What Do Panda Bears and John Cage Have In Common?

by Paddy Johnson on October 4, 2010 · 12 comments Newswire

YouTube Preview Image

The work, 4”²33”³ (pronounced Four minutes, thirty-three seconds or, as the composer himself referred to it, Four, thirty-three) is a three-movement composition by American avant-garde composer John Cage (19121992). It was composed in 1952 for any instrument (or combination of instruments), and the score instructs the performer not to play the instrument during the entire duration of the piece throughout the three movements (the first being thirty seconds, the second being two minutes and twenty-three seconds, and the third being one minute and forty seconds).

A stream of consciousness response to Adam Lore’s John Cage’s 4”²33″, some of which occurred over email:

Me: Ugh, another piece riffing off John Cage 4’33″. Wait…the audio was removed because it contains third party content? [Listening the sounds of my roommate walk down the stairs and cars splashing through puddles.] This is what the recording industry does to John Cage’s 4’33″. I have shivers.

Alex: oh he faked it? read the comments. still good.

Me: Is it? As a comment on the failure of large companies to think about copyright on a case by case basis it’s not bad, though the work probably didn’t need to be staged to make that point.

Day 276: When Silent Pandas Attack!

In other news, Rob Pruitt’s panda bear paintings have been generating a bit of discussion after a panda bear flash mob flooded Rob Pruitt’s exhibition last week. It turns out the panda bear source for one of his works comes from a pair of designers, Jimiyo and AJ Dimarucot, over at Threadless, the popular purveyors of art on a shirt. Dimarucot, at least, isn’t pleased about it. Members staged a panda bear intervention (imagine Improv Everywhere showing up at Gavin Brown) in response to Pruitt’s failure to credit the original artist.

Knowing the artists and fields is essential to understanding the dispute: Pruitt’s been making panda bear paintings for ten years and freely appropriates found imagery. As Randy Kennedy of The New York Times notes in an email response to Gangnath, a member of the popular t-shirt forum emptees, this strategy has a long history in the art world.

Dear Mr. Gangnath:

I know the painting you're referring to. And yes, Pruitt did tell me it was an appropriation of a T-shirt design. But much of the work in the show is built around the idea of using other people's designs – there are paintings on top of Ikea designs, ones that use recent Lilly Pulitzer designs, others that use well-known T-shirt motifs and classic paintings.

This kind of appropriation or quoting or borrowing or stealing – call it what you will – has been going on as a conscious strategy in the art world for many years now. I've written before about the Marlboro Man paintings of Richard Prince and how they use, without credit, the pictures of those who took the shots for the original ad campaigns. (I did a piece focusing on one of these ad photographers, who was upset that his work was being used.) It's definitely an approach that does not sit well with some, especially those whose work is appropriated.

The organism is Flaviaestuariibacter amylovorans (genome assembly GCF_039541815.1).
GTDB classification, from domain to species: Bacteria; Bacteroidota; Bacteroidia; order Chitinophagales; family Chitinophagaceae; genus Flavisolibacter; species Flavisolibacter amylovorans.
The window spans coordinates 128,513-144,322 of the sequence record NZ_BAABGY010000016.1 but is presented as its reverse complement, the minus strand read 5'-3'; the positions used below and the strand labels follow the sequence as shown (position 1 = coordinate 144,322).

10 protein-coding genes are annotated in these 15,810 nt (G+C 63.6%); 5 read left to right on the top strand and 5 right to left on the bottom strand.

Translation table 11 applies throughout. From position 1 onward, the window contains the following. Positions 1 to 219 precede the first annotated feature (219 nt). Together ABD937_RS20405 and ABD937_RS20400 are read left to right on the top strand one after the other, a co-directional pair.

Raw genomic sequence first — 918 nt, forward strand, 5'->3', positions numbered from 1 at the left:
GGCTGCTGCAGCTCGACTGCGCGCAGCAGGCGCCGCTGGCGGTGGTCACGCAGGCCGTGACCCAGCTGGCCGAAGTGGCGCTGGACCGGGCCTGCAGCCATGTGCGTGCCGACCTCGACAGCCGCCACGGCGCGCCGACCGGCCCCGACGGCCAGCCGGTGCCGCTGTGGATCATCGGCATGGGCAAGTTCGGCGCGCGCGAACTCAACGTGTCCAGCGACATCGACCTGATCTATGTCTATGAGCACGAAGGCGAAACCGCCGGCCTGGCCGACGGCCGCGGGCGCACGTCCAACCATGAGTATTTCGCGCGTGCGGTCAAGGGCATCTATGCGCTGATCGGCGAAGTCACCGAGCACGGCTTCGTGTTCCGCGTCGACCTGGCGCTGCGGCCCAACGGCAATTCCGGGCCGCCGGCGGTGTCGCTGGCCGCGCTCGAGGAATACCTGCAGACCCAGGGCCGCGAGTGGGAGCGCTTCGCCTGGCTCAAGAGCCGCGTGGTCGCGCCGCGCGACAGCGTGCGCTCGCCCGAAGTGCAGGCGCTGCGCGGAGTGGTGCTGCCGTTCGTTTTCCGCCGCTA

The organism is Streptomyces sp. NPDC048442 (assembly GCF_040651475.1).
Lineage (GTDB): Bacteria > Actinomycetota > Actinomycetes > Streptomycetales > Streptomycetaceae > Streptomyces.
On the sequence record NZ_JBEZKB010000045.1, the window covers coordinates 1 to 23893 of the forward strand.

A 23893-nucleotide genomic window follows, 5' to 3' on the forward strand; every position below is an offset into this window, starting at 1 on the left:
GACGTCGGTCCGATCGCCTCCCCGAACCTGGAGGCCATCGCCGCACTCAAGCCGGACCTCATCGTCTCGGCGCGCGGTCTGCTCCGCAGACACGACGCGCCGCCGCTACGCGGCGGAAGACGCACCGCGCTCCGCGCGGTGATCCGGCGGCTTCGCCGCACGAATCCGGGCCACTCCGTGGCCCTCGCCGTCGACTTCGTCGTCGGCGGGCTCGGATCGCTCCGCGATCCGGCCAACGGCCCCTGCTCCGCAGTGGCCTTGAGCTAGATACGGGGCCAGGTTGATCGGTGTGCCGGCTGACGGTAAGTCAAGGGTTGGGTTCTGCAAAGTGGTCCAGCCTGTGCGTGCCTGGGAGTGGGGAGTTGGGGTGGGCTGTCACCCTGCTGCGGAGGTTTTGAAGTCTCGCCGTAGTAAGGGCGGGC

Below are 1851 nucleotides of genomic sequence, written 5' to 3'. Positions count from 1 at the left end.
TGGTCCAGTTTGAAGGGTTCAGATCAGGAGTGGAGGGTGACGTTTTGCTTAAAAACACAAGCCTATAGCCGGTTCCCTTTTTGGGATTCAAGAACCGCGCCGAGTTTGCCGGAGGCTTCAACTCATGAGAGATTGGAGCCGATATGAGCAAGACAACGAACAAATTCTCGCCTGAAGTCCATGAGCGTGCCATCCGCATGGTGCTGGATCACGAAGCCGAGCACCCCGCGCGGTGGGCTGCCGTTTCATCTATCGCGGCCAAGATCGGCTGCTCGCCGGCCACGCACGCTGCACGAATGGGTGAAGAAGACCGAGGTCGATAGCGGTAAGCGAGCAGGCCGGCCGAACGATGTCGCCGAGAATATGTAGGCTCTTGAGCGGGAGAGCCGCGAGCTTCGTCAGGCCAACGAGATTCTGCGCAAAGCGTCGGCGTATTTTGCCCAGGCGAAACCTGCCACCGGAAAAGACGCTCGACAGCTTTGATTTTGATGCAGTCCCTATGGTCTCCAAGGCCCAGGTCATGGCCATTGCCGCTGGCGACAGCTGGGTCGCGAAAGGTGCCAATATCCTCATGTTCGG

Thank you for taking the time to write to me about this.

Best,
Randy Kennedy

AJ Dimarucot — who currently lives in the Philippines — apparently hopes to sue, an unsurprising response from an artist using an internet platform that seeks to give emerging designers more exposure. What are his rights in this case? Threadless terms of submission read as follows:

you acknowledge that you assign to skinnyCorp LLC and its subsidiaries and affiliates (hereinafter collectively “Threadless.com”) the entire right, title, and interest in and to the copyright in your Design…for its sole and exclusive use on and in connection with the Items [t-shirts and prints]

In other words, Threadless holds the rights outright to art prints and t-shirts of the panda, but not (by omission) the panda itself. This copyright belongs to the artist. Seeing as how pursuing legal action would fall upon the artist I think the chances of anything coming of this infringement are smaller than they would be otherwise, but you never know.

As for the ethics of the case itself, while I support most forms of art world appropriation, in this case, I think Pruitt could have been a little more sensitive to the source. It’s not like this was some random image he pulled off facebook — it was produced by struggling artists. I probably would take less issue with Pruitt’s titling choices if I had enjoyed the show more. Ultimately the dispute simply highlights the difference in ideology between mass markets like the one Dimarucot seeks to engage, and the art world’s looser stance on the issue.

Meanwhile it seems Jimiyo and Dimarucot’s dude t-shirts have sold out, which may not be a coincidence. Panda Bear girly t-shirts are still available for purchase. Notably, these are far less expensive than Pruitt’s line now available at Opening Ceremony. There you can purchase your very own panda bear fucking doggy-style.

  • http://www.darteboard.com J.D. Hastings

    I think Pruitt was a jerk for not finding a way to credit the designers, but I also don’t think he damaged their ability to profit their work. In fact they probably helped. So to me the issue about ethics (in this instance) isn’t that profound. It’s the other considerations that interest me.

    People who take a hardline against citation believe it is the work is what matters, and how it came to be is ultimately less important to what it is. Citation only distracts from this, possibly hindering the ability of valuable work from being made. Obssessing over the “Who” instead of the “what” is literally a form of artistic Ad Hominem to this view.

    The usual argument against this view is that creators need credit to be able to benefit from their creation enough to motivate further creation. These 2 arguments, however, don’t really address each others’ concerns. You judge which consideration you value more and go with that.